Warning: Spoiler Alert
If you have not read the my story, “How The Name Came,” please do so now. I am going to discuss the story’s finale later in this post.
Collectors, of just about anything, can be a strange and/or surprising bunch. About 45 years ago I worked at a ceramics studio in the St. Louis area. One day a tall delivery truck clipped our telephone wire. I walked to the Elementary School next door to call Southwestern Bell.
Apparently the only phone was in the Principal’s office. On one corner of his desk stood a vertical four-by-four shaft of wood. Set on pegs on all sides were glass telephone pole insulators. Yes, collecting those things is, or was, a hobby.
In Kansas City, Missouri, for a few decades, a BBQ joint displayed part of the owner’s collection of different kinds of barbed-wire. Apparently there were some hundreds of different designs and brands.
At comic book / media shows these days you see folks selling DVD’s and Blue-Rays of various things. A lot of the stuff is either bootleg, or abandonware. What you rarely find is the Chapter-play, or Movie Serial.
I never saw a single chapter of a movie serial at a theater until I was at college. But, I did see see them on television, even before my late adopter family bought our first TV. Any new TV station usually ran them on local kid shows. I watched Buster Crabbe play both Flash Gordon & Buck Rogers on one new to the market in the St. Louis area. (In fact Crabbe, for as long as he lived, received fan mail from countries just bringing TV on the air. Often addressed to “Flash Gordon, U.S.A.”)
In case you have not heard, there is a fandom for the chapter-play: the Serial Squadron. The website is: http://www.serialsquadron.com Patient, determined, creative, and high-tech, these folks assemble and upgrade serials to the best possible quality. Determined? You bet! A few years ago they found the last missing chapters of a western serial in rural Mexico, with Spanish sub-titles. Today you can get the serial with those pesky sub-titles blown out!
I recently bought the Serial Squadron’s recent Blue-ray release of Republic’s Spy Smasher. (I’d seen the feature version in about 1969 in an 18 inch TV.) This time I watched Chapter One on a 55 inch Hi-Def screen. It looked great! Now to find time to watch more…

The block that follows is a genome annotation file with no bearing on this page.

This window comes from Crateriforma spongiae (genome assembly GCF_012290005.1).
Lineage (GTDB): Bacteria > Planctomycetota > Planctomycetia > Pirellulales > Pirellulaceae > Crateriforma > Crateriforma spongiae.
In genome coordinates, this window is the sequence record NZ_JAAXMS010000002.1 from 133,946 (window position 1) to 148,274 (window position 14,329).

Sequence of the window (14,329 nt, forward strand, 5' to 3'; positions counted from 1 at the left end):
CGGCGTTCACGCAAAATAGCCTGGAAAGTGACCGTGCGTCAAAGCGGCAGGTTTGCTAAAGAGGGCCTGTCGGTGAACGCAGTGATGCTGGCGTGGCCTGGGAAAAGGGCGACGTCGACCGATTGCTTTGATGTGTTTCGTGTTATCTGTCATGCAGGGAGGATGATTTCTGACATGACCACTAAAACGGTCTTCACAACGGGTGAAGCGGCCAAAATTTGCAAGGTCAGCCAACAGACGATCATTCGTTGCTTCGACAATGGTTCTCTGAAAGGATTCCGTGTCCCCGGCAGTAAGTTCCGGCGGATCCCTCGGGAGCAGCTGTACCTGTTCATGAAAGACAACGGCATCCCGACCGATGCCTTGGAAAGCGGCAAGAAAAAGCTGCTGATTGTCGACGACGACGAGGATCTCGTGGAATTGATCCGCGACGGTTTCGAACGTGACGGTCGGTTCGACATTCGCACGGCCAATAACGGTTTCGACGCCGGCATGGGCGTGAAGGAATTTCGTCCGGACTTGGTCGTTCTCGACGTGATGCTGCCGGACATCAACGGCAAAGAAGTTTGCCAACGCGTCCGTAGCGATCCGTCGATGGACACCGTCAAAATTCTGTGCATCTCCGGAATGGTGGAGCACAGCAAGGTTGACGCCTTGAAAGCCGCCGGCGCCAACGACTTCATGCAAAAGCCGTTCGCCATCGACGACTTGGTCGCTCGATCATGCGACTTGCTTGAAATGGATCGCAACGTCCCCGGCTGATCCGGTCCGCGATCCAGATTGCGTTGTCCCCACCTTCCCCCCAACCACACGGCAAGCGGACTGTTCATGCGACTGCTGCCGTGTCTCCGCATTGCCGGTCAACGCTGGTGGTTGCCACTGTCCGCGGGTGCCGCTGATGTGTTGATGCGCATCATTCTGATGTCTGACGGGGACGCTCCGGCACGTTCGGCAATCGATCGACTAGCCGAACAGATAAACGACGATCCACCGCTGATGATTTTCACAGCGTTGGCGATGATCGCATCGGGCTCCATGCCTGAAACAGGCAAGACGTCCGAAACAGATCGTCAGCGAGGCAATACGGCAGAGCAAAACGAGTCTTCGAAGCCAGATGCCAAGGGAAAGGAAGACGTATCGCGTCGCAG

Which brings me to “How The Name Came” and Republic Pictures. Today Republic Pictures is best remembered for making “B” westerns and Chapter-Plays. (They made a few “A” ones, too. Probably best known today is John Ford’s The Quiet Man, starring John Wayne.)
Republic reused a lot of things: stock footage, props, costumes, and special effects. In the 1930’s & early 1940’s they created and perfected flying special effects that were not equaled until (IMO) the film Superman II came along. In 1949 they put the effects back to work in a new serial.
Yes, that’s the outfit hanging in the picture at the end of the story. First came the serial, in 1949, “King of the Rocket Men.” (Republic had Kings of everything. A guy named “King of the Mounties” another King handled the Circus, yet another the Park Rangers. They stopped making serials before they reached “King of the Trash Collectors.”) The serial did well enough to make sequels.
In 1952 Republic released first “Radar Men From the Moon.” Starring “A New Hero – Commando Cody.” About this time Republic may have tried to sell a Commando Cody TV series. Later in the year they released “Zombies From the Stratosphere.” This chapter-play featured the hero: Larry Martin!?! That’s right, everything about the hero was the same as in Radar Men, except for the hero’s name.
Above is the cover for the Serial Squadron’s collection of all three serials. Highly recommended! But, that is not the end. A couple of years later Republic released, to both TV and theaters, “Commando Cody – Sky Marshall of the Universe.” The twelve episodes were self contained (no cliffhangers) and ended with the arch bad-guy caught. A few new special effects added some fun. Plus, Cody was so important that the federal government would not let him appear in public without a mask. Go figure…
In 2008, when New Pulp was getting started, a gaming company put out Thrilling Tales #1. The cover, and one of the stories, featured Commando Cody. The story told of the initial test flight of Cody’s rocket-ship first seen in Radar Men. I wrote “How The Name Came” for that market. But, the first issue was also the last.
“How The Name Came” finally appeared in Shelby Vick’s on-line magazine Pulp Spirit. Then I started writing new stories about the Commando named Cody. Right now there are a total of four stories.
In a month, or two, I will post the second Cody story here. Can’t wait? Click on the link below. Cody investigates the Holyoke Comics character Captain Areo. My story, “The Secret of the Areo Plane” is part of a collection of Captain Areo stories.
My next Blog post will be about the story’s host: the Digital Comic Museum.